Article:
Notebook: 'Relaxing' during the bye week

Matt Stankiewitch can't wait for this weekend so he can take a break from football -- by, well, watching football.

With the Iowa game eight days away, Stankiewitch planned to park himself in front of a TV on Saturday to perform some preliminary scouting on the Hawkeyes.

"I'd expect almost everyone on our team to be watching that game at 12 o'clock Saturday. I'm not going to be changing the channel even during commercials," Stankiewitch said, referring to the Iowa-Michigan State contest. "I'm going to be watching their defensive line and linebacking corps."

Bill O'Brien told Stankiewitch and his teammates to take it easy this weekend and heal up because, come Monday, the vacation's over.

So, most players traveled home after three days of practice to enjoy the brief reprieve. Stankiewitch is heading to his high school's homecoming. Steven Bench tweeted out a photo alongside two of his golden retrievers. Gerald Hodges expected some homemade fried chicken. And Jordan Hill planned to watch his old Steelton-Highspire team.

"It's big, especially because we're exactly in the middle of the year," Hill said. "It's big just to get rested up so all the bumps and bruises can go away. We get a chance to just relax for a couple days."

The coaching staff won't take a day off, though. O'Brien and assistant Charles London will be in Fork Union, Va., on Friday, and the coach doesn't plan to stop working.

"Oh, there's no break," O'Brien said. "Maybe get out a little earlier, but we got a very tough Iowa team. Guys are going to be out recruiting, and we'll be back here then getting ready for Iowa."

Primary problem with the secondary: DB coach John Butler hasn't yet utilized a nickel package. But there's a perfectly reasonable explanation for that, he said -- he just doesn't have the personnel.

"I know a lot of readers are wondering why we don't play nickel," Butler said, "and I was wondering why we only had six DBs when I took the job here."

Butler said he ideally needs 11 or 12 defensive backs but might have to settle for nine or 10 because of the sanctions. In place of the nickel, Penn State has been sliding Adrian Amos to safety and bringing speedy linebacker Mike Hull in on passing downs.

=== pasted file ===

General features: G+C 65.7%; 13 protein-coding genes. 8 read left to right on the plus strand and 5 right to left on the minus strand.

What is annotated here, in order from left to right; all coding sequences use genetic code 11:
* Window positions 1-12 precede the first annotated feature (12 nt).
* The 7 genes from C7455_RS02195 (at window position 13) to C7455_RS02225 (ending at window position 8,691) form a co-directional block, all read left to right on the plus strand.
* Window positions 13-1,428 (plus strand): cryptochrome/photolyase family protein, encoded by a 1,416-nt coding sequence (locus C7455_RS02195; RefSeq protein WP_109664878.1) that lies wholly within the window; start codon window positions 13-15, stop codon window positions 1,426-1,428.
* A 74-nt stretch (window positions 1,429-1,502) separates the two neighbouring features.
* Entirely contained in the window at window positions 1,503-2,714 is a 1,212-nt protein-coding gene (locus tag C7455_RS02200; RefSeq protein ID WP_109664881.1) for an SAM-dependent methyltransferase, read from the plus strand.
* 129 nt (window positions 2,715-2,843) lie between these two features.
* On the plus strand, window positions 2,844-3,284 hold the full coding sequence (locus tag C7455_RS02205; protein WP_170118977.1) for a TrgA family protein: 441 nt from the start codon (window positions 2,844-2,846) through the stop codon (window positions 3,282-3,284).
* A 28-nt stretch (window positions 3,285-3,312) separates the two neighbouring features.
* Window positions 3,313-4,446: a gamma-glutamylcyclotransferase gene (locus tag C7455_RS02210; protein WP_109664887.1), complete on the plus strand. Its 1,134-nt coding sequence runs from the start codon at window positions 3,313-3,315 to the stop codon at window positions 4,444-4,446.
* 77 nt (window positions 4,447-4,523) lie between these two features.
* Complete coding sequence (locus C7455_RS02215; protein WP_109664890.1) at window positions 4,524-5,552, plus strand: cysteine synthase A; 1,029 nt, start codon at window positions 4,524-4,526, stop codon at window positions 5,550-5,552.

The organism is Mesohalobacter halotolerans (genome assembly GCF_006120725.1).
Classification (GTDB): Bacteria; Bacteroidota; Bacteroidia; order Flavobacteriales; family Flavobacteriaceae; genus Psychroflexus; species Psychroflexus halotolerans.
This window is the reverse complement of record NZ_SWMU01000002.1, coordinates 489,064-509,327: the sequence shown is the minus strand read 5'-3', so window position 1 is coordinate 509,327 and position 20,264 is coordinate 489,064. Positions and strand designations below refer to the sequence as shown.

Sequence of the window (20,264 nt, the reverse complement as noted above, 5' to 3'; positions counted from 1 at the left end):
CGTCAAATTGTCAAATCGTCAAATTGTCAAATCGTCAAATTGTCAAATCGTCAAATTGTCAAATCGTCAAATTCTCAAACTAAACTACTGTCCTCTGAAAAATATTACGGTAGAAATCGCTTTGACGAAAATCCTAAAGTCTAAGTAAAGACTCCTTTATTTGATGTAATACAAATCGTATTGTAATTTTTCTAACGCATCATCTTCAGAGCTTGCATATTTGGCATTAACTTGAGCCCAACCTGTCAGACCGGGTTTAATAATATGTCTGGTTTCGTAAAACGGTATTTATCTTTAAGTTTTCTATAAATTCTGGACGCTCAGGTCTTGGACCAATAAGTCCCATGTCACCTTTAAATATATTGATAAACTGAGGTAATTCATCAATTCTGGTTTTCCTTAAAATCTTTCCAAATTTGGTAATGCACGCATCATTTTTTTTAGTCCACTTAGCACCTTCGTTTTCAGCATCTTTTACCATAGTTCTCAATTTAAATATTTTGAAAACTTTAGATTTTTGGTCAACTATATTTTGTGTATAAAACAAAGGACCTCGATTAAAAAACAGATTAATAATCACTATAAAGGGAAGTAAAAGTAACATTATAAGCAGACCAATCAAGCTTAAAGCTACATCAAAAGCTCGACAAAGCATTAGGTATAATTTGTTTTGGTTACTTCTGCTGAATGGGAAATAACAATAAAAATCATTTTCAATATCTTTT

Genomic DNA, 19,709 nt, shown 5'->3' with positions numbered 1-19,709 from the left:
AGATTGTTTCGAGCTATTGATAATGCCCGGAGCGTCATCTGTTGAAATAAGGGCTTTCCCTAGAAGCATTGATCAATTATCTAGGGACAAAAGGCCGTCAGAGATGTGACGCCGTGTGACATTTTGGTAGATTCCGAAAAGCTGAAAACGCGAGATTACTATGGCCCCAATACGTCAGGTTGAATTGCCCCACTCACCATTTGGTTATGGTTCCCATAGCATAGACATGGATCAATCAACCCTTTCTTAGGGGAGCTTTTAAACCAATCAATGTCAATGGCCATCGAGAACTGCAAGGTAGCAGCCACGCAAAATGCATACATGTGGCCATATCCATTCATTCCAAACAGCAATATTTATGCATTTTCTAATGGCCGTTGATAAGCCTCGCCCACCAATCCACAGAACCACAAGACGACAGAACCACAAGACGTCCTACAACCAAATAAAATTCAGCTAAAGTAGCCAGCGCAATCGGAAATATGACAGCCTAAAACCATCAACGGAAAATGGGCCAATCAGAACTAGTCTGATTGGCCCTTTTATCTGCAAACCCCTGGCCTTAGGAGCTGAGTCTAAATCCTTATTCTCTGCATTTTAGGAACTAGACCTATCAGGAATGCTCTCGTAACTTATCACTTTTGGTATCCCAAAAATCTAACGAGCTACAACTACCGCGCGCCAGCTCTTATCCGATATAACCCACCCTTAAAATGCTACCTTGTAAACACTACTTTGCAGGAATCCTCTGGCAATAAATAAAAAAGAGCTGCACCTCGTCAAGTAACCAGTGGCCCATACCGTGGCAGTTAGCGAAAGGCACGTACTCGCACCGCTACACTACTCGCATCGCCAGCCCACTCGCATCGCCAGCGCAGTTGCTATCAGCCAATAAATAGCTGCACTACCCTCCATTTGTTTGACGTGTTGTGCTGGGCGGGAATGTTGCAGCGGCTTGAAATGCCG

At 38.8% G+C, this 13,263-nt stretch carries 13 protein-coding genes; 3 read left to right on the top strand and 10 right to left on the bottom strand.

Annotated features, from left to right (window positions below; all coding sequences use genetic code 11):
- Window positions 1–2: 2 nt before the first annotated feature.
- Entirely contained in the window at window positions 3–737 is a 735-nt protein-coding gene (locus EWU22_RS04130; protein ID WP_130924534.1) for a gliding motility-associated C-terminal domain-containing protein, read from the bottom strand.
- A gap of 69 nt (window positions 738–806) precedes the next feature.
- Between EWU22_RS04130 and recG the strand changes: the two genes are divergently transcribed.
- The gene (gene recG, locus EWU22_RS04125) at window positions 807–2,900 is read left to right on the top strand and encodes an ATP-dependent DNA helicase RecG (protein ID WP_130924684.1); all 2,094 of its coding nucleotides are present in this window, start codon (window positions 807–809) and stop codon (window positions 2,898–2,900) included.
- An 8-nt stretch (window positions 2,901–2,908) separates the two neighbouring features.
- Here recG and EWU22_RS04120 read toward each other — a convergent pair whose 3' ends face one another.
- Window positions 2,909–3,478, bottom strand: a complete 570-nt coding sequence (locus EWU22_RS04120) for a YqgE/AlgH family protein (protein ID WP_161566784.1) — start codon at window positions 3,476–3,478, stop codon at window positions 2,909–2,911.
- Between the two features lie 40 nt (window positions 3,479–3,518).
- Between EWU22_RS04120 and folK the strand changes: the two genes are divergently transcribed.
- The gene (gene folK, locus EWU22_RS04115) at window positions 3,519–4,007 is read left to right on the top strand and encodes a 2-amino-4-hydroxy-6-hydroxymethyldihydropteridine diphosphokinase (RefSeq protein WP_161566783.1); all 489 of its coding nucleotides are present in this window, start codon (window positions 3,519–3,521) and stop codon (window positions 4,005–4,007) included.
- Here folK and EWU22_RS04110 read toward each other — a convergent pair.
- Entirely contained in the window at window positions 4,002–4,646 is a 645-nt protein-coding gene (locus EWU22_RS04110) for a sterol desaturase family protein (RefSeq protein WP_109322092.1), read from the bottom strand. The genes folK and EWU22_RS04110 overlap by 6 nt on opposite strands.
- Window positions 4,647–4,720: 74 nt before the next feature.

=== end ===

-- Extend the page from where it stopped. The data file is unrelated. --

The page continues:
"What we're not going to do is take a player off the field who's maybe better than a secondary player," Butler said.

Coach of the Year?: O'Brien is currently in first place in the Liberty Mutual Coach of the Year's fan poll, which helps determine the finalists. He leads Iowa State coach Paul Rhoads by nearly a 2-to-1 margin.

"I've only coached six games my whole career," O'Brien said. "That's the farthest thing from my mind."

Although the fine print states finalists must not have had major program infractions assessed by the NCAA, a spokesman from Liberty Mutual told ESPN that O'Brien remains eligible for the award. The finalists will be announced Dec. 4.

"Hog treats": With a new staff comes new traditions -- and for the offensive line, it's "hog treats."

Every Friday night, the wife of offensive line coach Mac McWhorter will deliver a goodie-basket of fudge and other snacks to the linemen. She's the "Hog Mama."

"We joke around about the 'hog treats' that make you nasty and physical for the next game," Stankiewitch said. "It's just a superstition, but it's a tradition we have."

And what exactly is in those treats to make the players more physical?

"Like I said," McWhorter said, joking, "I would really have to kill you if I told you."

Defensive strength: Penn State has performed some midseason evaluations during the bye week, and Hill said this defense's strength this season has been pressuring the quarterback.

"We've hit the quarterback a lot in these past six games," he said. "It's more than we have since I've been here, just hitting the quarterback. Now we got to get to the next step so that we're sacking him more and not just hitting him more."